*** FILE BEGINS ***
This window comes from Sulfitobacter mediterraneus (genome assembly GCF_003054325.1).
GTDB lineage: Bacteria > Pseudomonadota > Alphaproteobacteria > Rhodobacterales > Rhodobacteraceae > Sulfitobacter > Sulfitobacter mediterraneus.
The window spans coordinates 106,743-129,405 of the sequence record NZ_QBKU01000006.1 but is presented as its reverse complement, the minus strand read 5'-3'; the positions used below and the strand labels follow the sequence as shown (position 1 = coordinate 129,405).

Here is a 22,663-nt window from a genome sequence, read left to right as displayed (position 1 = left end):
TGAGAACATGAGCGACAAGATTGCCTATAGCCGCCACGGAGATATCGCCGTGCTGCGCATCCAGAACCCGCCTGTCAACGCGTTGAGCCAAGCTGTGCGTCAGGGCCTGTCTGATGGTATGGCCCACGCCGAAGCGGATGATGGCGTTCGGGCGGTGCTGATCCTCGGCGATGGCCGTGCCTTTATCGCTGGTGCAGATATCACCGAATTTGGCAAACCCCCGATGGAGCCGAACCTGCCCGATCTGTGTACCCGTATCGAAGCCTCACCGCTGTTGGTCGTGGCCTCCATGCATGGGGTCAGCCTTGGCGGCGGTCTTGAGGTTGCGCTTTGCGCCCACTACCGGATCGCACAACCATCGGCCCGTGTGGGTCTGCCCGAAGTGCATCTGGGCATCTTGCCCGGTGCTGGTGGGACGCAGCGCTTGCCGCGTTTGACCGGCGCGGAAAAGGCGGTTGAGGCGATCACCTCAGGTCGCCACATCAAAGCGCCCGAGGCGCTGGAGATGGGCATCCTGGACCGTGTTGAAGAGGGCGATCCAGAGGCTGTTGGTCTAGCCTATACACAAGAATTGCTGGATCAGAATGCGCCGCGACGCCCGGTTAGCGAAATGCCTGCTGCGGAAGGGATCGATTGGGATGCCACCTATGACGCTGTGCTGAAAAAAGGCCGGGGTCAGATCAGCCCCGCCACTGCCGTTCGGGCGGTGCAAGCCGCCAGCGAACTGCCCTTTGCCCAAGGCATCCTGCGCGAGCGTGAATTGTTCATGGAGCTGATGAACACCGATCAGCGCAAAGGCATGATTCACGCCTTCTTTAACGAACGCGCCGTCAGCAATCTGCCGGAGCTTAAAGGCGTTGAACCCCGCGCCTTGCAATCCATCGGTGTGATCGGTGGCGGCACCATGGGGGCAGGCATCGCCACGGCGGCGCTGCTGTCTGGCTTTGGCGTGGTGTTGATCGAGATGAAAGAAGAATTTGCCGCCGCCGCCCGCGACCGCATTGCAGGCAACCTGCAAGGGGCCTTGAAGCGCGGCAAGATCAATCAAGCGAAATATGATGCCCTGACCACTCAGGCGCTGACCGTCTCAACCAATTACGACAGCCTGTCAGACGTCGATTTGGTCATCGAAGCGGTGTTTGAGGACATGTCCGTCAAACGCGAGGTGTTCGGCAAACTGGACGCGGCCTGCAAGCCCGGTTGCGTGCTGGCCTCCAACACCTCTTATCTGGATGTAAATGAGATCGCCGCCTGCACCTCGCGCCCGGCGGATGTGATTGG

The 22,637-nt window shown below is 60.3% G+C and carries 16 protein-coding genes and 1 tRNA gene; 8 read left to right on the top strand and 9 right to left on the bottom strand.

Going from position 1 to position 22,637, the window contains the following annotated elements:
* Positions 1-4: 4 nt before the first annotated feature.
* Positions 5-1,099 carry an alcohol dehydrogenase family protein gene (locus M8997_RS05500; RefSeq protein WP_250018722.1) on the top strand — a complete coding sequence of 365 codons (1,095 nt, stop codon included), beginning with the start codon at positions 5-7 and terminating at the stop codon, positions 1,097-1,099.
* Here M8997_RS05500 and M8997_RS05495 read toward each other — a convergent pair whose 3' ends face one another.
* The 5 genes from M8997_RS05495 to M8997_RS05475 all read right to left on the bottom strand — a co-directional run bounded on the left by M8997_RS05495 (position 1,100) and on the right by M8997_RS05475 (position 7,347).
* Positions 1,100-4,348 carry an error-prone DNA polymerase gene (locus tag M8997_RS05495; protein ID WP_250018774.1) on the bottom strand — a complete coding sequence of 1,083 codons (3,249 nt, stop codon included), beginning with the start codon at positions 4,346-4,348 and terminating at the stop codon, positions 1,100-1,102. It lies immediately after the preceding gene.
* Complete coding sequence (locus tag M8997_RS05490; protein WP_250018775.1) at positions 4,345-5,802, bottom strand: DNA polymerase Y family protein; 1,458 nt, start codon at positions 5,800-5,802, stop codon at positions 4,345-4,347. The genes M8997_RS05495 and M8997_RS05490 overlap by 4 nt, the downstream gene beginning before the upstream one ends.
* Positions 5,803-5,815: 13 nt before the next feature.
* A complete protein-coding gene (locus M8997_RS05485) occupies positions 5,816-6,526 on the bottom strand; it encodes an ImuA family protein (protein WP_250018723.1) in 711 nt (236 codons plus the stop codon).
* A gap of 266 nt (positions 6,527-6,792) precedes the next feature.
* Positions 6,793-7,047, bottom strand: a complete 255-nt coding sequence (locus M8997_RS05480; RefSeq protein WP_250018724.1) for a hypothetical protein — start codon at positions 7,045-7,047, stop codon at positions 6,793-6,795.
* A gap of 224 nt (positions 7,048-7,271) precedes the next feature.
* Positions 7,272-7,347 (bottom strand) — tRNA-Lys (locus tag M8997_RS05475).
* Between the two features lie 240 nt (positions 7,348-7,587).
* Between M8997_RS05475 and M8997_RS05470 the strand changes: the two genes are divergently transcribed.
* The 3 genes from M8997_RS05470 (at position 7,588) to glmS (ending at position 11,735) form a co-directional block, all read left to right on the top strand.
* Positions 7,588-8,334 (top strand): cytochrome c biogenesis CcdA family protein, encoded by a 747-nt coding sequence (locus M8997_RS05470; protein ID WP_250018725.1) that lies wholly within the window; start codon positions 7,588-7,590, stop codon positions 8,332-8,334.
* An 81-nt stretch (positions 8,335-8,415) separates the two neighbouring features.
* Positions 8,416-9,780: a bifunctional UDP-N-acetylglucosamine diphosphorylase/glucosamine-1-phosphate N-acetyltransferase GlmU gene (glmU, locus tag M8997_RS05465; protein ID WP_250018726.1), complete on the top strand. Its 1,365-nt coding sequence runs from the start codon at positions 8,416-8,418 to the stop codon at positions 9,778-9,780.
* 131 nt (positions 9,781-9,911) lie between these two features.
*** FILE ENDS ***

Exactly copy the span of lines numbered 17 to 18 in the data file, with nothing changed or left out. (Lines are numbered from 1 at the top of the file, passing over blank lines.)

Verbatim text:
* Positions 6,793-7,047, bottom strand: a complete 255-nt coding sequence (locus M8997_RS05480; RefSeq protein WP_250018724.1) for a hypothetical protein — start codon at positions 7,045-7,047, stop codon at positions 6,793-6,795.
* A gap of 224 nt (positions 7,048-7,271) precedes the next feature.